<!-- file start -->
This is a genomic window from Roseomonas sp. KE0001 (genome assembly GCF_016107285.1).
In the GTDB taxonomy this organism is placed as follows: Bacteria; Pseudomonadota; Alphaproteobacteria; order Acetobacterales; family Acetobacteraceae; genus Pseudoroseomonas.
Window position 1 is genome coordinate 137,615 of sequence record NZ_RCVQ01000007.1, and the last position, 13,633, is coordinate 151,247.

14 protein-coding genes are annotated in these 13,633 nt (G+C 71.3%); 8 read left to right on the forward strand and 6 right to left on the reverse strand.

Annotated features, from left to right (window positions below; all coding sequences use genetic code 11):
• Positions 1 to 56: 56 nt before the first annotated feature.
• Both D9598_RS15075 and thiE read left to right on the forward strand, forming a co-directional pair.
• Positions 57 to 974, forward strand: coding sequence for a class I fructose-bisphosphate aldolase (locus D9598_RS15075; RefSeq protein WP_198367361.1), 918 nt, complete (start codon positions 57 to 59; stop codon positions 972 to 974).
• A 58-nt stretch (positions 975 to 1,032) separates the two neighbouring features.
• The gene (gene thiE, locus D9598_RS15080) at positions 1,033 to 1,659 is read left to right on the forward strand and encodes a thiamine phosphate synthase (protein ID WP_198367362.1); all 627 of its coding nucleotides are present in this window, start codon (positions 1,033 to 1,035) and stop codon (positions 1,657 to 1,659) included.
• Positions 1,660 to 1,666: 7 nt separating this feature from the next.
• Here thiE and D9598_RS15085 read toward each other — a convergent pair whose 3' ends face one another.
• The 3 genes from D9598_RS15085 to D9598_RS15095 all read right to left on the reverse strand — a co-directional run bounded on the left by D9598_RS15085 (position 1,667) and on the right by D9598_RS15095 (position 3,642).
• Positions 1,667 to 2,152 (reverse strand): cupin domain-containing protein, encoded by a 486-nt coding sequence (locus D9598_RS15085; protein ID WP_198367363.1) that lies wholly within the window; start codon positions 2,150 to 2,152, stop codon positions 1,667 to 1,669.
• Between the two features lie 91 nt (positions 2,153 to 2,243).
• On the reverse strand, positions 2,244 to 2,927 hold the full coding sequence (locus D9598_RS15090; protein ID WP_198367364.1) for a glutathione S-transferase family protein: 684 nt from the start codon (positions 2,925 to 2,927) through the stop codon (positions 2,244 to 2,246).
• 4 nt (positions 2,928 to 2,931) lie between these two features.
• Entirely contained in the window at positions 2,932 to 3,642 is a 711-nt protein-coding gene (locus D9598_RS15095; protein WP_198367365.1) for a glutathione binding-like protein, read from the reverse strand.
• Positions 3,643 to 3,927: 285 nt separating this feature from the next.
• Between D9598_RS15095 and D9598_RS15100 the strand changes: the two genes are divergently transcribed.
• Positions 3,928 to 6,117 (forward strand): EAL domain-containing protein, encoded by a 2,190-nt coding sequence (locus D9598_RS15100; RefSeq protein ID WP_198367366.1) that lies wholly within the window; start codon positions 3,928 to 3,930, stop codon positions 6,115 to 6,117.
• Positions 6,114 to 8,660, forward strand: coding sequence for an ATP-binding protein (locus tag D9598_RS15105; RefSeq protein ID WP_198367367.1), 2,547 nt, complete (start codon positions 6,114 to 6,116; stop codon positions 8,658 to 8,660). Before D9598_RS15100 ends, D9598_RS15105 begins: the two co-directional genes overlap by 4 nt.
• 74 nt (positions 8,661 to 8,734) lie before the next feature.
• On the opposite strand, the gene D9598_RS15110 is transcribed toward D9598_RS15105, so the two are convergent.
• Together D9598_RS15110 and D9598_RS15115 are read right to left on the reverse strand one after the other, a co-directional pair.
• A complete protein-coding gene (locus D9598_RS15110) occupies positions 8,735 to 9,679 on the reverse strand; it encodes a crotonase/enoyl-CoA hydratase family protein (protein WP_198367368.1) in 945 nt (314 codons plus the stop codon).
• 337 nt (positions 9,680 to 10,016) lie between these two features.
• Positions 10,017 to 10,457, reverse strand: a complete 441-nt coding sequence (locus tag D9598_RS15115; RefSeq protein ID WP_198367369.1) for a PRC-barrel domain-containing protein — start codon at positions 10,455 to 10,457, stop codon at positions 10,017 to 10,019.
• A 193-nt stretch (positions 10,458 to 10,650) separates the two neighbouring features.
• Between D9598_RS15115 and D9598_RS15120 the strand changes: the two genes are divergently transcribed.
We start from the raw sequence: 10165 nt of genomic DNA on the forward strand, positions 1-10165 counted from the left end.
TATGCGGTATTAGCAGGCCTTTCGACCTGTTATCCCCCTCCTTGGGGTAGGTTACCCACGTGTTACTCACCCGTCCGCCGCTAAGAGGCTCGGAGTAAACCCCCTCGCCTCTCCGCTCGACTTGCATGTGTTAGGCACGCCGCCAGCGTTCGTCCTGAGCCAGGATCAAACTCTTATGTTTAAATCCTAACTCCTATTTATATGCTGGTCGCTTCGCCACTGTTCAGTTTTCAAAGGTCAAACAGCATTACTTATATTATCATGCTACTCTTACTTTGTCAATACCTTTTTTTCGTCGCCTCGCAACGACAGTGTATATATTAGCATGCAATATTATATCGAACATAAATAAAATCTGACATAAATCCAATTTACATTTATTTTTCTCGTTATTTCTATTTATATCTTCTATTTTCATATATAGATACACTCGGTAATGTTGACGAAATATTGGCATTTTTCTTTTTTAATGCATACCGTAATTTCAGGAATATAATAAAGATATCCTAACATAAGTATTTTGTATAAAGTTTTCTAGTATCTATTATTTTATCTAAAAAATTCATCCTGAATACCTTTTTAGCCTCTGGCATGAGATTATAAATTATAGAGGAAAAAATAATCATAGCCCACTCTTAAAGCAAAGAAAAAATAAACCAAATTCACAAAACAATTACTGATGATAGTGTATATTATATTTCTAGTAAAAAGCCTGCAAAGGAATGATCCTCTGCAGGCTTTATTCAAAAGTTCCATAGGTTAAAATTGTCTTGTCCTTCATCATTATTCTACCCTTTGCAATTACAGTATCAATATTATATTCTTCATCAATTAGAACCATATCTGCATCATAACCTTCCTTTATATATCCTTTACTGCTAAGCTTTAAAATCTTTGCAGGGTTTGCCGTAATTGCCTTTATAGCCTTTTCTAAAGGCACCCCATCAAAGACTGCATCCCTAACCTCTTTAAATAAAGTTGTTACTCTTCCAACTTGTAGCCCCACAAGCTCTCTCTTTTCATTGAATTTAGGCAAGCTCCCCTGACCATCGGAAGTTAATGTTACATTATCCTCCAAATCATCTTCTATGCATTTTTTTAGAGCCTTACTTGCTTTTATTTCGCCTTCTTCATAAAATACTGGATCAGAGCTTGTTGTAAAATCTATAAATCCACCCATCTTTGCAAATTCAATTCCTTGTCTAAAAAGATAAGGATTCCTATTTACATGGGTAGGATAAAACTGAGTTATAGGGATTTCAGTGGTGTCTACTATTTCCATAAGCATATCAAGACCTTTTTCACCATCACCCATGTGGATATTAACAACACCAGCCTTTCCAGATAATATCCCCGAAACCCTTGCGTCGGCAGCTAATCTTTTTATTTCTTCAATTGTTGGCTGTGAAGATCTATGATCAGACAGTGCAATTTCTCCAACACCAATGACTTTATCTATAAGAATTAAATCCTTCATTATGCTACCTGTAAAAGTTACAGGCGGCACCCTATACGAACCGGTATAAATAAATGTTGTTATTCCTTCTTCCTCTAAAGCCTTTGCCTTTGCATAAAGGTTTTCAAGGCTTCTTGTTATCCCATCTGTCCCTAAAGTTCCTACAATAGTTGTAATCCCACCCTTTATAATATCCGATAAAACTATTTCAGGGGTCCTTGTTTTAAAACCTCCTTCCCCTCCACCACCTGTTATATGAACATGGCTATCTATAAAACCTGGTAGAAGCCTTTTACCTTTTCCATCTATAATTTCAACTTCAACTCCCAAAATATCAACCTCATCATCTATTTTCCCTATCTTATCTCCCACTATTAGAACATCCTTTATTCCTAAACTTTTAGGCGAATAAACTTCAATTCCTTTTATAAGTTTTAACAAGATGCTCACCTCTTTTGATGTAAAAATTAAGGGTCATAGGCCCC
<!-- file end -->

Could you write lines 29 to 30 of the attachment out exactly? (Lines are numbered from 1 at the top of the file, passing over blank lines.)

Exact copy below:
• A 193-nt stretch (positions 10,458 to 10,650) separates the two neighbouring features.
• Between D9598_RS15115 and D9598_RS15120 the strand changes: the two genes are divergently transcribed.